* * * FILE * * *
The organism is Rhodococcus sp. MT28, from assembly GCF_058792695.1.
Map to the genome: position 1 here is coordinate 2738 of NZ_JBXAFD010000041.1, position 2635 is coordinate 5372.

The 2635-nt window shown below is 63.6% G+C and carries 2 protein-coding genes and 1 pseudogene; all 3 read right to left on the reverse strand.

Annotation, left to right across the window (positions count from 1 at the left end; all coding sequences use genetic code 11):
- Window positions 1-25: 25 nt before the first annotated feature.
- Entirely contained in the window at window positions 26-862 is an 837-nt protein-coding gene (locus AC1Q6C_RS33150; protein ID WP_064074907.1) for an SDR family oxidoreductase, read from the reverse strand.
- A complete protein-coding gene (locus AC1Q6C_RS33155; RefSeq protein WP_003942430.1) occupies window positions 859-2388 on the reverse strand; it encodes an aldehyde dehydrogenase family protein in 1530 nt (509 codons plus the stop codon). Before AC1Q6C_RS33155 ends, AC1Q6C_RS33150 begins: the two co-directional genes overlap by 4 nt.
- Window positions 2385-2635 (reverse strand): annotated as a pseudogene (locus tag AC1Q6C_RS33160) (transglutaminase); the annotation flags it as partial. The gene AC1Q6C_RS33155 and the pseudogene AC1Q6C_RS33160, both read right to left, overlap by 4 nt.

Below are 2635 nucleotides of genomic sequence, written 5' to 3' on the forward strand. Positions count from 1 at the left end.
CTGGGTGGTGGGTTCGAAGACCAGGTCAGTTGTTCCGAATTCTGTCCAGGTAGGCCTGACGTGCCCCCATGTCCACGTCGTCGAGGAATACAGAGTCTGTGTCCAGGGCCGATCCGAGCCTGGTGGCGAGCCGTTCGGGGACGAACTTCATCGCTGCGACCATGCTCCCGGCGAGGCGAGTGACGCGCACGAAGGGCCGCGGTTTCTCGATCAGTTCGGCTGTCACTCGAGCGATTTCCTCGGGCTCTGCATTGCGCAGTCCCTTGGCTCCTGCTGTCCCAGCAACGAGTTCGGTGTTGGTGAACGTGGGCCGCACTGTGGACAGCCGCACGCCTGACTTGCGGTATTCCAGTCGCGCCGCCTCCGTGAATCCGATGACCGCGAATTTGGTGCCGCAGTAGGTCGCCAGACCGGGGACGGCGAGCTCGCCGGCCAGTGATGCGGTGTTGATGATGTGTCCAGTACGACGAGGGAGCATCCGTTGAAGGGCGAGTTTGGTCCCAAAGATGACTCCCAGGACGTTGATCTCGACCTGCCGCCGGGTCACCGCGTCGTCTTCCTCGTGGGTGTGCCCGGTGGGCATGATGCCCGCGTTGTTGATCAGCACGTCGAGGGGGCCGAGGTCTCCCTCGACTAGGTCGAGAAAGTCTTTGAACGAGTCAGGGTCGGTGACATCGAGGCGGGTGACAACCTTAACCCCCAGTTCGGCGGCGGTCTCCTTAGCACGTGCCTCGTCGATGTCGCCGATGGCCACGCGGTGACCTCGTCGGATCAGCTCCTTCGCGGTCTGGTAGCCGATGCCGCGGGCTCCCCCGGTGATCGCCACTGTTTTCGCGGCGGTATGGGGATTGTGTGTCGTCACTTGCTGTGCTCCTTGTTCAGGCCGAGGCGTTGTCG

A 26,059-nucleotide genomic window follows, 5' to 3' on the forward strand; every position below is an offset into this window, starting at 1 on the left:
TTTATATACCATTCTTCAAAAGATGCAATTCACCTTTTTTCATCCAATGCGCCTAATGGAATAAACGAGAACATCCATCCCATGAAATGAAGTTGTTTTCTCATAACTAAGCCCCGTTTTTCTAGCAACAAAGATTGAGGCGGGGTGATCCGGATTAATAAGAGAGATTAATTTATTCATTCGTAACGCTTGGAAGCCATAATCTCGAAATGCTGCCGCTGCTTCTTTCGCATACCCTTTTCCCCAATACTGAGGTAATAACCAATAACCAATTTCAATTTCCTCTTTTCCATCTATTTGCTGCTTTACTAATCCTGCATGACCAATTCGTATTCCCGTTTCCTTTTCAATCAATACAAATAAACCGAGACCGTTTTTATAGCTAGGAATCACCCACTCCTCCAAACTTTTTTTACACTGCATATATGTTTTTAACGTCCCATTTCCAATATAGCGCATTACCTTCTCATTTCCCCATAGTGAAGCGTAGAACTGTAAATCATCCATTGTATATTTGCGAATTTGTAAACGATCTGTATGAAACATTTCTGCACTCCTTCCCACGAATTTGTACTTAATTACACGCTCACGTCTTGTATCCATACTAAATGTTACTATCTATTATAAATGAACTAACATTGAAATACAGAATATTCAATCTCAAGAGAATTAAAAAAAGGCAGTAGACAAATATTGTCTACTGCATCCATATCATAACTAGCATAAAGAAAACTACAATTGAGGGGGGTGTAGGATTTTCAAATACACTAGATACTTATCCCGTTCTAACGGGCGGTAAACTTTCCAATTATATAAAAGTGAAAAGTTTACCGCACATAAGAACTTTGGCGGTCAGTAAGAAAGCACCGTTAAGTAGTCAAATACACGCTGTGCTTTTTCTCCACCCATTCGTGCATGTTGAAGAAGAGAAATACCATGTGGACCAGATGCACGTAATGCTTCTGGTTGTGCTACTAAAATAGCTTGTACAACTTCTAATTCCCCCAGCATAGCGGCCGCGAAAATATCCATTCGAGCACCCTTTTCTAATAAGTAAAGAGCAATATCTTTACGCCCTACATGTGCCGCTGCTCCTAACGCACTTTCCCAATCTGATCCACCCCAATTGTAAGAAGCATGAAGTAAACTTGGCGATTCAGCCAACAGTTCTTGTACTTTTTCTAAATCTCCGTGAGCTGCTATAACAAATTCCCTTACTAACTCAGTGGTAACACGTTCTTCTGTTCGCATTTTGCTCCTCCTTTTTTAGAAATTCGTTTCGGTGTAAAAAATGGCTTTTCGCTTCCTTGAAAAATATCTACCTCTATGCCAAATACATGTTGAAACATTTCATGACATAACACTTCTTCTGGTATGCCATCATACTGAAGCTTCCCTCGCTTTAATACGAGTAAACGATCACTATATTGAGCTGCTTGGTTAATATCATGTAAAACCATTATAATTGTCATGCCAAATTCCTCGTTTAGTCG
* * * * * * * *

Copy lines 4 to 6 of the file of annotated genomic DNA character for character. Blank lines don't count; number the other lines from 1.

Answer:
Annotation, left to right across the window (positions count from 1 at the left end; all coding sequences use genetic code 11):
- Window positions 1-25: 25 nt before the first annotated feature.
- Entirely contained in the window at window positions 26-862 is an 837-nt protein-coding gene (locus AC1Q6C_RS33150; protein ID WP_064074907.1) for an SDR family oxidoreductase, read from the reverse strand.